Egypt’s House drafting more constitutional amendments to economic indicators
LEGISLATION WATCH- Could MPs’ newfound interest in constitutional change see less funding for health, education? The House Planning and Budgeting Committee appears to want to ride the coattails of constitutional amendments introduced earlier this week, Al Mal, saying MPs are drafting a second package of changes that could change how constitutionally mandated spending minimums on health, education and scientific research are calculated. The amendments would define spending minimums as “percentage of gross domestic product” (GDP) rather than “gross national product” (GNP), the newspaper says, citing remarks by committee chair Yasser Omar.
Why this matters: It could see less money flowing into healthcare, education and scientific research. Egypt’s GNP per capita (in PPP terms) was about USD 11.4k in 2017 while its GDP per capita (also in PPP terms) was about USD 10.5k the same year — implying the earmark would have gone down by about 8% in 2017 had the change been in effect then. GNP, also known as gross national income, “starts with GDP and adds residents' investment income from overseas investments, and subtracts foreign residents' investment income earned within a country.”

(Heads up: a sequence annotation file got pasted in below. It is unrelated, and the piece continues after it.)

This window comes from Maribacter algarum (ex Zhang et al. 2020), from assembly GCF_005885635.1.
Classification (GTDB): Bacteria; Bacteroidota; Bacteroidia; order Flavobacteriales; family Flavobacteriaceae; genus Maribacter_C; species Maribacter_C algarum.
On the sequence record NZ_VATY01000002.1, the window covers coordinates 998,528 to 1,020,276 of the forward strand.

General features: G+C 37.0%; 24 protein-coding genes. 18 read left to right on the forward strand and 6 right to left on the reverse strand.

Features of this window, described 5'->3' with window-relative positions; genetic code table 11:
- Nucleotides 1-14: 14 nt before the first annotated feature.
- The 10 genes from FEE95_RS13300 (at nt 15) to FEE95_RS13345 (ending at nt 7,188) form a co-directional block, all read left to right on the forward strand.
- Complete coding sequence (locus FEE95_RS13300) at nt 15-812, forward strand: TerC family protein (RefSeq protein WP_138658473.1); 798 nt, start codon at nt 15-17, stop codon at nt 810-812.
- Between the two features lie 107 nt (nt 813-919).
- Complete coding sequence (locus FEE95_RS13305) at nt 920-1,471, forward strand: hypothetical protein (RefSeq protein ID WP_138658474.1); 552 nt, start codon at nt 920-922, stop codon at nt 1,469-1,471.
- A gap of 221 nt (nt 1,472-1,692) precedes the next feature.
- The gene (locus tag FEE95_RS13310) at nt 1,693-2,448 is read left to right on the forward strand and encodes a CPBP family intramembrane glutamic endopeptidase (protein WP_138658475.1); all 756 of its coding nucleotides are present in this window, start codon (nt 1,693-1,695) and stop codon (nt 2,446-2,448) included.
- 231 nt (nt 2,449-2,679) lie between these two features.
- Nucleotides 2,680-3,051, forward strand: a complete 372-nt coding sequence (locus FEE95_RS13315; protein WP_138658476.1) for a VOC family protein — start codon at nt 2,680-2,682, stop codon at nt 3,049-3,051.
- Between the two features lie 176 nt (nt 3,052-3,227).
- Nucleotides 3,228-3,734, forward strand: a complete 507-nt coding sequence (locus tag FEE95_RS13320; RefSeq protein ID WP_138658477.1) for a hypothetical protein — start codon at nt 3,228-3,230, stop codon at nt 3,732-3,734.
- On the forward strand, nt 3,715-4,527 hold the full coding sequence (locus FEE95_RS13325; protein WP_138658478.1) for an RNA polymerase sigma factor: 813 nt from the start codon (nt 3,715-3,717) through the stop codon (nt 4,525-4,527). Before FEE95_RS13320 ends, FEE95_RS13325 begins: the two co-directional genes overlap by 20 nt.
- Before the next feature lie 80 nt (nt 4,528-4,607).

Other changes to budgeting, default tax system: The amendments would also change how the state budget is drafted (the piece doesn’t explain how) and define Egypt’s taxation system as following not a “progressive” model but an “optimal” one.